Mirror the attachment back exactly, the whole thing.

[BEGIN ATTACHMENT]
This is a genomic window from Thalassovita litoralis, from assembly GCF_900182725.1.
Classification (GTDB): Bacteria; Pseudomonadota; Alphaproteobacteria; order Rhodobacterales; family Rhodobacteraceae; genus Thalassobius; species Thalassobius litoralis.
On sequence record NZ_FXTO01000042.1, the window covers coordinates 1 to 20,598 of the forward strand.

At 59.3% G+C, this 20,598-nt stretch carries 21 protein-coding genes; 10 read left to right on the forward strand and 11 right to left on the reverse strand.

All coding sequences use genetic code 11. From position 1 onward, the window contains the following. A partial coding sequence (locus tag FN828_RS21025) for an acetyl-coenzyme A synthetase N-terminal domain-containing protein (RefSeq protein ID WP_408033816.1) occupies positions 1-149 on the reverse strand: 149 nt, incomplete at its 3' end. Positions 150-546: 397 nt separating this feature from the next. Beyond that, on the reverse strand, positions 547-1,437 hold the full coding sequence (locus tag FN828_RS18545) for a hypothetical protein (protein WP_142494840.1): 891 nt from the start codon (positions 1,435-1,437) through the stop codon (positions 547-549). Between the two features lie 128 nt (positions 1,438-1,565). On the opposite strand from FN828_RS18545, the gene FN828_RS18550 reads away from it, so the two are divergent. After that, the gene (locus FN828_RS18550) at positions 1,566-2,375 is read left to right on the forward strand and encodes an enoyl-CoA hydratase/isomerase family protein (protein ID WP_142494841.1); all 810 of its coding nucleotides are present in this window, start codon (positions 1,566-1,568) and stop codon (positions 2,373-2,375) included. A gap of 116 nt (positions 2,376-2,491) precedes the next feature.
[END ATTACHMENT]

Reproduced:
This is a genomic window from Thalassovita litoralis, from assembly GCF_900182725.1.
Classification (GTDB): Bacteria; Pseudomonadota; Alphaproteobacteria; order Rhodobacterales; family Rhodobacteraceae; genus Thalassobius; species Thalassobius litoralis.
On sequence record NZ_FXTO01000042.1, the window covers coordinates 1 to 20,598 of the forward strand.

At 59.3% G+C, this 20,598-nt stretch carries 21 protein-coding genes; 10 read left to right on the forward strand and 11 right to left on the reverse strand.

All coding sequences use genetic code 11. From position 1 onward, the window contains the following. A partial coding sequence (locus tag FN828_RS21025) for an acetyl-coenzyme A synthetase N-terminal domain-containing protein (RefSeq protein ID WP_408033816.1) occupies positions 1-149 on the reverse strand: 149 nt, incomplete at its 3' end. Positions 150-546: 397 nt separating this feature from the next. Beyond that, on the reverse strand, positions 547-1,437 hold the full coding sequence (locus tag FN828_RS18545) for a hypothetical protein (protein WP_142494840.1): 891 nt from the start codon (positions 1,435-1,437) through the stop codon (positions 547-549). Between the two features lie 128 nt (positions 1,438-1,565). On the opposite strand from FN828_RS18545, the gene FN828_RS18550 reads away from it, so the two are divergent. After that, the gene (locus FN828_RS18550) at positions 1,566-2,375 is read left to right on the forward strand and encodes an enoyl-CoA hydratase/isomerase family protein (protein ID WP_142494841.1); all 810 of its coding nucleotides are present in this window, start codon (positions 1,566-1,568) and stop codon (positions 2,373-2,375) included. A gap of 116 nt (positions 2,376-2,491) precedes the next feature.